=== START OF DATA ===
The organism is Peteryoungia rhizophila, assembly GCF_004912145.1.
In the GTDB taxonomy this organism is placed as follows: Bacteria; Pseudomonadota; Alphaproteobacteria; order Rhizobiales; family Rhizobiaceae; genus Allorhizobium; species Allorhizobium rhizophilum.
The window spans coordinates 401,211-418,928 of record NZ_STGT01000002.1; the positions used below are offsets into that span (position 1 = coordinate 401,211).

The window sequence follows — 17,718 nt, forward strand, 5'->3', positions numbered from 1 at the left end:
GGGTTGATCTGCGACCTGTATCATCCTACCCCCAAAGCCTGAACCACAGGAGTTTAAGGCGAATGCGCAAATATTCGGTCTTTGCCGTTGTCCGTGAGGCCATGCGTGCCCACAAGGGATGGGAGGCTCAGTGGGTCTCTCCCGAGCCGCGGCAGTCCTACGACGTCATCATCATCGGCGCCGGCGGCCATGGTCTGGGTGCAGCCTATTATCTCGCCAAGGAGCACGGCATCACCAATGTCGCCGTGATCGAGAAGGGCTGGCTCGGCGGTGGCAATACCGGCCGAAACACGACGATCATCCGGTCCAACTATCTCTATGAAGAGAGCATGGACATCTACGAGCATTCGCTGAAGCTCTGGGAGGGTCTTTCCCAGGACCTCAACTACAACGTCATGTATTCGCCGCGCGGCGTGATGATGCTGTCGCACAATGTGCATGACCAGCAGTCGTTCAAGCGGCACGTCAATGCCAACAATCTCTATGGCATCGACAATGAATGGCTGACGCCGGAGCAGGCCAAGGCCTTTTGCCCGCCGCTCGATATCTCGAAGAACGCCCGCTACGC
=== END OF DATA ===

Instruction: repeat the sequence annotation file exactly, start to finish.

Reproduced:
The organism is Peteryoungia rhizophila, assembly GCF_004912145.1.
In the GTDB taxonomy this organism is placed as follows: Bacteria; Pseudomonadota; Alphaproteobacteria; order Rhizobiales; family Rhizobiaceae; genus Allorhizobium; species Allorhizobium rhizophilum.
The window spans coordinates 401,211-418,928 of record NZ_STGT01000002.1; the positions used below are offsets into that span (position 1 = coordinate 401,211).

The window sequence follows — 17,718 nt, forward strand, 5'->3', positions numbered from 1 at the left end:
GGGTTGATCTGCGACCTGTATCATCCTACCCCCAAAGCCTGAACCACAGGAGTTTAAGGCGAATGCGCAAATATTCGGTCTTTGCCGTTGTCCGTGAGGCCATGCGTGCCCACAAGGGATGGGAGGCTCAGTGGGTCTCTCCCGAGCCGCGGCAGTCCTACGACGTCATCATCATCGGCGCCGGCGGCCATGGTCTGGGTGCAGCCTATTATCTCGCCAAGGAGCACGGCATCACCAATGTCGCCGTGATCGAGAAGGGCTGGCTCGGCGGTGGCAATACCGGCCGAAACACGACGATCATCCGGTCCAACTATCTCTATGAAGAGAGCATGGACATCTACGAGCATTCGCTGAAGCTCTGGGAGGGTCTTTCCCAGGACCTCAACTACAACGTCATGTATTCGCCGCGCGGCGTGATGATGCTGTCGCACAATGTGCATGACCAGCAGTCGTTCAAGCGGCACGTCAATGCCAACAATCTCTATGGCATCGACAATGAATGGCTGACGCCGGAGCAGGCCAAGGCCTTTTGCCCGCCGCTCGATATCTCGAAGAACGCCCGCTACGC